Some people have enough “celebrity status” that even announcing an announcement garners media coverage.
Jeb Bush recently proclaimed that on June 15 “an announcement will be made,” and it’s now all the media can talk about. “Another Clinton vs. Bush election?” is plastered across the headlines.
But Americans are clearly bored with these families.
Former Florida Gov. Jeb Bush listens to a speaker before giving his keynote address at the National Summit on Education Reform in Washington, Thursday, Nov. 20, 2014. (AP Photo/Susan Walsh)
While there are plenty of candidates who don’t have family ties to the White House, those are not the candidates soaking up all the press. With Bush’s announcement this year’s presidential campaign is sure to be one for the books, but we certainly don’t need another boring Clinton vs. Bush election. We’re not being run by a monarchy here – even the Kennedy’s couldn’t pull it off. That snoozer of an election would bring the lowest voting turnout in ages.
We’re bored with these families. Two Bush’s in the past 20 years, a Clinton as well, and now one of each is running for president. If a Clinton or Bush is elected again, that says something about the United States. The media and Wall Street elites love it, but they’re the only ones excited about it. We “peasants” cannot continue to allow the same families to have power over our country year after year, even if they have a longstanding record of holding office.
A great example of this is the Kennedy’s, one of America’s most loved and well-known political families. The family had at least one member in elective office in Washington for 64 years, yet only John Fitzgerald was able to reach the Oval Office. While many family members have been in Washington since Kennedy’s assassination, none since have served as president.
Even great political families leave Americans feeling bored after a while. The country as a whole has decided to stop electing members of these families, so when will they decide to stop running altogether?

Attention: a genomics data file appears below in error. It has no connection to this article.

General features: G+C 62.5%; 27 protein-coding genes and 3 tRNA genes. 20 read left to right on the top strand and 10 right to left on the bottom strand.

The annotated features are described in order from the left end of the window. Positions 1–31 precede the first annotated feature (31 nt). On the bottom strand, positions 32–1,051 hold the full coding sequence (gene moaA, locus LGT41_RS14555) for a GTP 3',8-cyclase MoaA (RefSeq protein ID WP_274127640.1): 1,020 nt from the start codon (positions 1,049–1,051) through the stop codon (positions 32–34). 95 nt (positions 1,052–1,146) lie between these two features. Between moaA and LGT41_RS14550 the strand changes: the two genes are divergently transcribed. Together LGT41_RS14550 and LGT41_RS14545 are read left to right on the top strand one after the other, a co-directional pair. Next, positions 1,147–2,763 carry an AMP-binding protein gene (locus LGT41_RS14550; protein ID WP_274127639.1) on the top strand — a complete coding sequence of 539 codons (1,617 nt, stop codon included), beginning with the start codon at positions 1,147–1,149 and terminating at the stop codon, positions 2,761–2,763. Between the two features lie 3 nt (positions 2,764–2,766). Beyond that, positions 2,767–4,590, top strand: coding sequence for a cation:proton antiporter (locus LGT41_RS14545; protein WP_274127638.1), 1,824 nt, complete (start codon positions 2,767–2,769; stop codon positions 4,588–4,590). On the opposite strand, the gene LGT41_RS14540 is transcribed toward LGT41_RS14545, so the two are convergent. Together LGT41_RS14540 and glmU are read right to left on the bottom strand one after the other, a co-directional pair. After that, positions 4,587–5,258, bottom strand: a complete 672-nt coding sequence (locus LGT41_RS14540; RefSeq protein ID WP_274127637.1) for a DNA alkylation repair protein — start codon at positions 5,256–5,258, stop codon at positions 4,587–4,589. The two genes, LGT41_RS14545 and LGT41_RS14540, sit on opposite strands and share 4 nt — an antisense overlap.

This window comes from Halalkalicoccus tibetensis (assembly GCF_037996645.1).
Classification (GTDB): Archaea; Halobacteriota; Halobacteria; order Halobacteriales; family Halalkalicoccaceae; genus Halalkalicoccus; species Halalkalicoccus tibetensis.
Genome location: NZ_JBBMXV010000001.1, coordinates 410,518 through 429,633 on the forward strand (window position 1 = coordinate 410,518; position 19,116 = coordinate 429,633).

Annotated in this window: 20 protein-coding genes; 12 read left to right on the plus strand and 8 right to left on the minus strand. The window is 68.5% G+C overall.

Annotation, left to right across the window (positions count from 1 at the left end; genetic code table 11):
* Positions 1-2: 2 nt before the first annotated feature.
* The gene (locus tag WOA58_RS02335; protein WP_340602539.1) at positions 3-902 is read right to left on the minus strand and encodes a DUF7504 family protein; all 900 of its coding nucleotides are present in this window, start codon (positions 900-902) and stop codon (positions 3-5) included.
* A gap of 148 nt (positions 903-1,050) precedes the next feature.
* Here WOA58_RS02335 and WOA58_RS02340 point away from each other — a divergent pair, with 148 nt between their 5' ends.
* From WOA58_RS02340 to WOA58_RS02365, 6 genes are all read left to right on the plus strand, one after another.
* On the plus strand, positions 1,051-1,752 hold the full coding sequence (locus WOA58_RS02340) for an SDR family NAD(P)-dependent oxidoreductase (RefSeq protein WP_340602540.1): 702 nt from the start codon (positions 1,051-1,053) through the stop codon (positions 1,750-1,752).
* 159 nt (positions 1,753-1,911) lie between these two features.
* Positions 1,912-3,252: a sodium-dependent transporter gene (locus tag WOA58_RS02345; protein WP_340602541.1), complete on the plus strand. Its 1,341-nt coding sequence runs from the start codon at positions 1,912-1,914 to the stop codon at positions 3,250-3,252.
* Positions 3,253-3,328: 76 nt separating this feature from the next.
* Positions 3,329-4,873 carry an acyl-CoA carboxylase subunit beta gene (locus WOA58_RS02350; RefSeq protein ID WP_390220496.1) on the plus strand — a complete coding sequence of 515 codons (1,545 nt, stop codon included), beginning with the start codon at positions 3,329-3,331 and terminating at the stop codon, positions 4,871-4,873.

Furthermore, we don’t need another Clinton vs. Bush election. Neither of these candidates are been doing well in the polls, and while they both have recognizable names and families, American voters are not fans. Although the candidates are from different parties, they are virtually interchangeable. Taking money from the same big Wall Street companies, having a well-known name, and engaging in shady political practices are all common factors for these two. These are not “rock the boat” kind of candidates, and what we really need here is a change.
Former Secretary of State Hillary Clinton attends a round table conversation and press conference announcing a childhood development initiative with first lady of New York City Chirlane McCray on April 1, 2015 in New York City. (Photo by Andrew Burton/Getty Images)
In addition to being one and the same, these candidates aren’t the type that will bring voters to the polls. While Barack Obama was able to bring out people who may have never voted before, a Clinton vs. Bush election will leave people wanting to stay inside on voting day. After advertising on MTV and social media, voters came out of the woodwork to place their votes for Obama, because it was made “cool.” Neither Clinton nor Bush has that same kind of pull or appeal, and they definitely won’t be able to make themselves seem “hip” or “cool” to the masses.
These candidates aren’t able to generate any excitement with voters, because we’ve seen it all before. For these candidates and their families, the elections are all about power and being a part of the “dynasty” that their families have had in the past.
American’s are understandably tired of these families, and I predict that it will show when it comes time to vote. We’ve had an “old boys club” in Washington for far too long. It’s time that we have a new, non-establishment candidate in office.
Chris Markowski has carried the titles of author, investment banker, equity analyst, muckraker, all around trouble-maker, and most importantly consumer advocate. He is the personality behind Watchdog on Wall Street and founder of Markowski Investments.
Feature Image: AP Photo/The Muskegon Chronicle, Tommy Martino
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